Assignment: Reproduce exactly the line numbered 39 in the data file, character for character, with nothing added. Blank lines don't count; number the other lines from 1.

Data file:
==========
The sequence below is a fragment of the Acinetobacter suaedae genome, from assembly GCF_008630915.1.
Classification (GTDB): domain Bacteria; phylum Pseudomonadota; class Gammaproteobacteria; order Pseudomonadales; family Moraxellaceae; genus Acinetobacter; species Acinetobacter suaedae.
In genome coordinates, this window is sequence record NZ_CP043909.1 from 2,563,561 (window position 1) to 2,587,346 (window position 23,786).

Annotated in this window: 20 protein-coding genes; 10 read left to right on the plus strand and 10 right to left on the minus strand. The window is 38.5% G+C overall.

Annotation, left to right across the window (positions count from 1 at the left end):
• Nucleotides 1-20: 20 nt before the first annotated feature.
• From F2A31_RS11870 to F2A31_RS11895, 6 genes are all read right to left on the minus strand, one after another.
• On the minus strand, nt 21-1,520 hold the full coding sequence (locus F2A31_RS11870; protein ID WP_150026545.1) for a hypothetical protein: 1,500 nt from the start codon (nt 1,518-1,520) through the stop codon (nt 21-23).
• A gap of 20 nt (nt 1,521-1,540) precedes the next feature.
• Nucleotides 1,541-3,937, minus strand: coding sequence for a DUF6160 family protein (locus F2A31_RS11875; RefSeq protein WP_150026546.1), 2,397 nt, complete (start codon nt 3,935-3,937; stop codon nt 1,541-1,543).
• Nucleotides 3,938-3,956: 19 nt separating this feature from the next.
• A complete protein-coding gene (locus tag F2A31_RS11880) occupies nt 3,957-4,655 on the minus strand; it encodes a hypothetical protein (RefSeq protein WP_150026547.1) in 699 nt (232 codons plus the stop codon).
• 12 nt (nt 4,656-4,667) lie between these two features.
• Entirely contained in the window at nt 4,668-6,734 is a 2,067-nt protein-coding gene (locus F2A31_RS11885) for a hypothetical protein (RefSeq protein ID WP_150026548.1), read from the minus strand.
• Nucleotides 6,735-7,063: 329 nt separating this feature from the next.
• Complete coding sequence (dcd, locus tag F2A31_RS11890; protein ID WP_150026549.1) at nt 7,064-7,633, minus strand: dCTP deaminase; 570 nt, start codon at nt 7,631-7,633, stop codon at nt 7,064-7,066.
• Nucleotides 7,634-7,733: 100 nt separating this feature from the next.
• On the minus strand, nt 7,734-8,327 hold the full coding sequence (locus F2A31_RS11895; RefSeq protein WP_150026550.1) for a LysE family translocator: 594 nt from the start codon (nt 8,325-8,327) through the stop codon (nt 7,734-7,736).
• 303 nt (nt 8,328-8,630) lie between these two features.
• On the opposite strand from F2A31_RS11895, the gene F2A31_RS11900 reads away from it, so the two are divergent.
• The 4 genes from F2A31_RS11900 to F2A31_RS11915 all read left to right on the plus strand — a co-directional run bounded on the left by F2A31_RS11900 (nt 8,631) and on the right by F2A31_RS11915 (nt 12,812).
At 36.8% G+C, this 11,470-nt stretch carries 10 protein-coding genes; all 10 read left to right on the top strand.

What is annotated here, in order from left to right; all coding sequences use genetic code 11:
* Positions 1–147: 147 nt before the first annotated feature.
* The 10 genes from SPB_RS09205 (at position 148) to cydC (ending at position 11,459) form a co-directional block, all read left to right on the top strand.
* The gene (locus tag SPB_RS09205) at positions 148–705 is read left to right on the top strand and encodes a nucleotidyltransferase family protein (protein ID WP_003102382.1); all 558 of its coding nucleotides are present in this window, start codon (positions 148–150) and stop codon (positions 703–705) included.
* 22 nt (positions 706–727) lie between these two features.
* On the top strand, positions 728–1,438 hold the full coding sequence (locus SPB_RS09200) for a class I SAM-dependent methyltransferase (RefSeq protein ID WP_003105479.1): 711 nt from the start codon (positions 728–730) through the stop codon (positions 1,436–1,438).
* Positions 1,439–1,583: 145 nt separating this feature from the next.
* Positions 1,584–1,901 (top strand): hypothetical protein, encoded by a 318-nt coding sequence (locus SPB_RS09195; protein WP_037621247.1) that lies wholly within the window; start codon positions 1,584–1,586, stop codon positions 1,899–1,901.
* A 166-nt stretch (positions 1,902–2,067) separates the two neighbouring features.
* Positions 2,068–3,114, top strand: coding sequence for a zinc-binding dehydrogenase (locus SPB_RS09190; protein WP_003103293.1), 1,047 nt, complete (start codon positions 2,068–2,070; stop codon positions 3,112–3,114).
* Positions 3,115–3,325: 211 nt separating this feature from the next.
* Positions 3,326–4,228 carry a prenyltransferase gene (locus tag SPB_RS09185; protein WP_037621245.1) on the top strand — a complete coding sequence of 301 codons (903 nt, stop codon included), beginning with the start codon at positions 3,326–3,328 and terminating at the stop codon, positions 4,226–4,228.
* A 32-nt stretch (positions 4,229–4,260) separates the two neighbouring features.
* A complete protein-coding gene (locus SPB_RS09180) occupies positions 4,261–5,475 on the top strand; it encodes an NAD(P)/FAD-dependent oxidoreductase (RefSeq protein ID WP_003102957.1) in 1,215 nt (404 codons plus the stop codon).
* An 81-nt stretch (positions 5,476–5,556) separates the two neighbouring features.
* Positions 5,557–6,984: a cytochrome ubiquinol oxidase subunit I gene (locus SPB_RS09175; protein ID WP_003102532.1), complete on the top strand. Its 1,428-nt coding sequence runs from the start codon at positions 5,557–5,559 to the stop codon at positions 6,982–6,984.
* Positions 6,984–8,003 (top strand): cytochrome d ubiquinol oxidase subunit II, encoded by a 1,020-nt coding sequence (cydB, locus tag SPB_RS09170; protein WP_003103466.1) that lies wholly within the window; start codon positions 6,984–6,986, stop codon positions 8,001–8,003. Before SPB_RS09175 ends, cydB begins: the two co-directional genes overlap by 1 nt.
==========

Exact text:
* Positions 6,984–8,003 (top strand): cytochrome d ubiquinol oxidase subunit II, encoded by a 1,020-nt coding sequence (cydB, locus tag SPB_RS09170; protein WP_003103466.1) that lies wholly within the window; start codon positions 6,984–6,986, stop codon positions 8,001–8,003. Before SPB_RS09175 ends, cydB begins: the two co-directional genes overlap by 1 nt.